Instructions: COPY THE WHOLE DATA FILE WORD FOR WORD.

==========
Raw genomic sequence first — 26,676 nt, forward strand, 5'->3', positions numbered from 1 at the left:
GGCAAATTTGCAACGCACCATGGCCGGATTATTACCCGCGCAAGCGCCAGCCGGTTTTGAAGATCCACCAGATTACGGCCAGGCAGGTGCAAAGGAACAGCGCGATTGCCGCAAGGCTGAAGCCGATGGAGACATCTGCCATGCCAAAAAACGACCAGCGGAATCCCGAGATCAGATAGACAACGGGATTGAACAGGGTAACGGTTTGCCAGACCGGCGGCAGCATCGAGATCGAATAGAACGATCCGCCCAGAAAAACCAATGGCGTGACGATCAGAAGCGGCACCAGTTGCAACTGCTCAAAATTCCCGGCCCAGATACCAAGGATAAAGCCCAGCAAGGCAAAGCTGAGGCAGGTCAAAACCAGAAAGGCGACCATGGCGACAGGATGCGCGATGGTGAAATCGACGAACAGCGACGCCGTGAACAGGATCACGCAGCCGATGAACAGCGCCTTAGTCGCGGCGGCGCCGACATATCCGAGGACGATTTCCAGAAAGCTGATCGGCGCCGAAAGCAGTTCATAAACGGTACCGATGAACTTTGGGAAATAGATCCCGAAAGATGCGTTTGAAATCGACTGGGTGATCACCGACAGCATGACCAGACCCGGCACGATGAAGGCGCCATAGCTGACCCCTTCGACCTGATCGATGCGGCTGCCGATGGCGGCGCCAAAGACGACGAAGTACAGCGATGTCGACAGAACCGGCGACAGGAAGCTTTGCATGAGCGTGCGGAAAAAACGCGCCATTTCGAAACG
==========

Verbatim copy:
Raw genomic sequence first — 26,676 nt, forward strand, 5'->3', positions numbered from 1 at the left:
GGCAAATTTGCAACGCACCATGGCCGGATTATTACCCGCGCAAGCGCCAGCCGGTTTTGAAGATCCACCAGATTACGGCCAGGCAGGTGCAAAGGAACAGCGCGATTGCCGCAAGGCTGAAGCCGATGGAGACATCTGCCATGCCAAAAAACGACCAGCGGAATCCCGAGATCAGATAGACAACGGGATTGAACAGGGTAACGGTTTGCCAGACCGGCGGCAGCATCGAGATCGAATAGAACGATCCGCCCAGAAAAACCAATGGCGTGACGATCAGAAGCGGCACCAGTTGCAACTGCTCAAAATTCCCGGCCCAGATACCAAGGATAAAGCCCAGCAAGGCAAAGCTGAGGCAGGTCAAAACCAGAAAGGCGACCATGGCGACAGGATGCGCGATGGTGAAATCGACGAACAGCGACGCCGTGAACAGGATCACGCAGCCGATGAACAGCGCCTTAGTCGCGGCGGCGCCGACATATCCGAGGACGATTTCCAGAAAGCTGATCGGCGCCGAAAGCAGTTCATAAACGGTACCGATGAACTTTGGGAAATAGATCCCGAAAGATGCGTTTGAAATCGACTGGGTGATCACCGACAGCATGACCAGACCCGGCACGATGAAGGCGCCATAGCTGACCCCTTCGACCTGATCGATGCGGCTGCCGATGGCGGCGCCAAAGACGACGAAGTACAGCGATGTCGACAGAACCGGCGACAGGAAGCTTTGCATGAGCGTGCGGAAAAAACGCGCCATTTCGAAACG